The concept of the “release cycle” is one of the most inconsistent aspects of modern music. While we’re still awaiting albums announced early last quarter with fanfare and multiple lead singles, here we have Griefloss dropping their latest self-titled album after just a series of veiled teasers. This isn’t the time or place to dive into the larger issue surrounding this trend, but personally, I’ve always favored the practice of simply dropping new music out of the blue. With so much emphasis put on image, context and anticipation these days, it’s refreshing to have an album command your attention by the simple virtue of being new music from a great band overdue for another release.
Griefloss fits that description perfectly, what with their criminally underrated 2014 debut Ruiner being one of the best black metal albums of that year. The band pull from depressive and post-black blueprints while also taking cues from the rock-oriented aspects of post-rock. The results are almost like a younger, leaner Lantlôs, with the black metal rawness amplified just a bit more. Now, five years later, Griefloss return with a self-titled sophomore album that continues the success of these ideas while exploring some new ground which runs naturally from where they once stood. This leads the band to make yet another early contender for one of black metal’s best offerings of the year.
At the onset of the album, “Anneliese” might prompt you to re-check the tags on the album’s Bandcamp page. Other than some blackened tinges toward the end, Griefloss chose to open the album with a rock-leaning track heavily informed by sweeping melodies that more closely resembles doomgaze. Both vocally and musically, the track falls somewhere between Jesu and Falloch in its dedication to creating a massive swell of beautiful, emotive riffs held up by steady, powerful drumming. On subsequent listens, it’s clear that the track acts as the perfect introduction for the album by painting the tone of the proceedings while building up to the following black metal assault.
The initial notes of “Blood Flashing” officially kick off the depressive black metal portrait Griefloss paint across the entire album. Impenetrable minor key riffs dominate the track across every tempo change, setting a stomping, heavy tone initially and then thundering over galloping blasts. The band take on a sludgier, crust-influenced approach with “God is Hell,” with some genuinely heavy riffs intertwining with melancholic chord progressions and pounding kick patterns. On these tracks and the bulk of the album, Griefloss demonstrate how to effectively produce mid-paced black metal, relying on atmosphere, riffs and driving percussion to build an alluring mood rather than leaning on shredding tremolos and throughly pummeeld snare drums.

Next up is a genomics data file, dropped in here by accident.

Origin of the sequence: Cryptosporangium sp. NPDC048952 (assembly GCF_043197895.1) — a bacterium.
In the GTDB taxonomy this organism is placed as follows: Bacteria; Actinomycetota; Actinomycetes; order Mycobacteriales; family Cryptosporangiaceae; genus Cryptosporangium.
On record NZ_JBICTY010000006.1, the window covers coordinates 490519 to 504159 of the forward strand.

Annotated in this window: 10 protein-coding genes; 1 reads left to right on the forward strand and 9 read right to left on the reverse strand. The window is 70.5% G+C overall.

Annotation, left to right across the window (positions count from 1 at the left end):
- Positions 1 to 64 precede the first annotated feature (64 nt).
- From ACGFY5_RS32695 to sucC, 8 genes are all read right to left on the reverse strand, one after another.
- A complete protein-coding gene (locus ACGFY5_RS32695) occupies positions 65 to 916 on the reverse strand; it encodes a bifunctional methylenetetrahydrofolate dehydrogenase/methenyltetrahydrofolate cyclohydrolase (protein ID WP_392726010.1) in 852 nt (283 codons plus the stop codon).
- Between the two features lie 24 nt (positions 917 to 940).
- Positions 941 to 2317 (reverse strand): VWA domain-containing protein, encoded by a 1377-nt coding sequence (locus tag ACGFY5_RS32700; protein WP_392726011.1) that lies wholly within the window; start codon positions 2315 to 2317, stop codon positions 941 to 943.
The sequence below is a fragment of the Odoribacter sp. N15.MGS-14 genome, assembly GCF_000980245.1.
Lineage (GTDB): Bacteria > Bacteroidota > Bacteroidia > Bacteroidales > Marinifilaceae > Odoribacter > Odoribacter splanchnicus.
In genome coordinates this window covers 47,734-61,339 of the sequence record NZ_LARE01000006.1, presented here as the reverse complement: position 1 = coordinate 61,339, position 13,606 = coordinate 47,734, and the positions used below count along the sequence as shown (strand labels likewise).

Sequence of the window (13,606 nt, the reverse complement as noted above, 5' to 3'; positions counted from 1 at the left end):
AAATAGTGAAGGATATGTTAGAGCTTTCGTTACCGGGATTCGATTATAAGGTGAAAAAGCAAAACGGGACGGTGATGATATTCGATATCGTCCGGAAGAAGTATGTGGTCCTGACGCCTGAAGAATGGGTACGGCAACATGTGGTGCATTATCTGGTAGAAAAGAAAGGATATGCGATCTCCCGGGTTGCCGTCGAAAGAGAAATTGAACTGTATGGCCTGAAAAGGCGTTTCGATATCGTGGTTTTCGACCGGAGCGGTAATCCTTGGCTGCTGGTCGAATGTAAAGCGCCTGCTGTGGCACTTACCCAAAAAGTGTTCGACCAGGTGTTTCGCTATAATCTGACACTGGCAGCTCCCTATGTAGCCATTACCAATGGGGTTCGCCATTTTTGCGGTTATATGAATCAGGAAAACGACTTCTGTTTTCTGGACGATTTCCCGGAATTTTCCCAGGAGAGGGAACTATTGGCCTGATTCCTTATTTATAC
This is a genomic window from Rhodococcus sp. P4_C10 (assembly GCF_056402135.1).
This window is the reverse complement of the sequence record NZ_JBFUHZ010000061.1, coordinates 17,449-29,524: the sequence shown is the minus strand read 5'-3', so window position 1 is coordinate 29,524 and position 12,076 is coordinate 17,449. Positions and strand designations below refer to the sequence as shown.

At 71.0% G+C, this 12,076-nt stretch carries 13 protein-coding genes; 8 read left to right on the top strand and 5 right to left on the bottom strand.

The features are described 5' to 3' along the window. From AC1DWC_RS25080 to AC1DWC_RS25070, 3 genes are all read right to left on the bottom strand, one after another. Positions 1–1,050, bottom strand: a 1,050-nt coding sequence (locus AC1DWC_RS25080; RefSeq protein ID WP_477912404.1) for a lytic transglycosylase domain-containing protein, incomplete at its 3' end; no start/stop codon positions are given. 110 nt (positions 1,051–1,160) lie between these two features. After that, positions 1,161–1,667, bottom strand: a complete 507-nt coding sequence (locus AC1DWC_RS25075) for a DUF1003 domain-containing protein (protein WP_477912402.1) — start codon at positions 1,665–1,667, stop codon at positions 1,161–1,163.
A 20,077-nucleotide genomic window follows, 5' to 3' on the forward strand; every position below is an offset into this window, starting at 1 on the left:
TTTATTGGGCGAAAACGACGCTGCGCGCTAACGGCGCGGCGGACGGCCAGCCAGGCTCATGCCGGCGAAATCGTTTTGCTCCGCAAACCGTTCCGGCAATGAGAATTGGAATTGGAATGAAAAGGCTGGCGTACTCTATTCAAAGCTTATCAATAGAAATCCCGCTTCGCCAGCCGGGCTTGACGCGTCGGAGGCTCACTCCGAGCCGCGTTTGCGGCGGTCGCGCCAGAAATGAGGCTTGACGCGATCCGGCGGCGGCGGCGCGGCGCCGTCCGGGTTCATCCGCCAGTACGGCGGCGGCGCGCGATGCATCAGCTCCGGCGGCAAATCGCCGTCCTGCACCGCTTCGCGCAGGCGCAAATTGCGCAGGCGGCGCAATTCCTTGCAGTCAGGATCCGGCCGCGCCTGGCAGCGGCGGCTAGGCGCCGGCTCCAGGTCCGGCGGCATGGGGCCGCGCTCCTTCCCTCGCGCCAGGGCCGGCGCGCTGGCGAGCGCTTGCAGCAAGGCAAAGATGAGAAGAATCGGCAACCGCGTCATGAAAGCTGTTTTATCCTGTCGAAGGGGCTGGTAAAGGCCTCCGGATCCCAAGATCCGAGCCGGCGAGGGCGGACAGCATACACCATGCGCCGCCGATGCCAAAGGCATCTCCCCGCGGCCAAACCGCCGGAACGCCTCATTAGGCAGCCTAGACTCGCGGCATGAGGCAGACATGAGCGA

Perhaps more surprising than the album’s opening is its penultimate track “Total Hate.” The song is a mostly electronic composition reminiscent of Bliss Signal‘s electro-tinged blackgaze, albeit with a more contemporary feel. It’s another example of Griefloss approaching structural cliches like intros and interludes with a mindset of exploration. Finally, the band unleashes its grand finale with the epic “For Decades,” a truly Jesu-inspired song with a heightened focus on post-rock builds and crescendos along with a vibrant, snarling edge. It’s an apt ending for an album full of surprises and unique moments uncharacteristic of the genre, though they’re certainly not unwelcome.
Again, all of these words flowed from an organic, unaffected experience with Griefloss that became increasingly impressive and enjoyable with each new listen. Though the band’s talent and potential has been obvious since Ruiner, it was impossible to predict just how much the group would grow between releases and the heights they’d be soaring above on their sophomore outing. It may be too early to crown the band with any accolades, but you’d be hard-pressed to find a better piece of black metal to kick of the new year with.
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Griefloss is available now via the Bandcamp link above.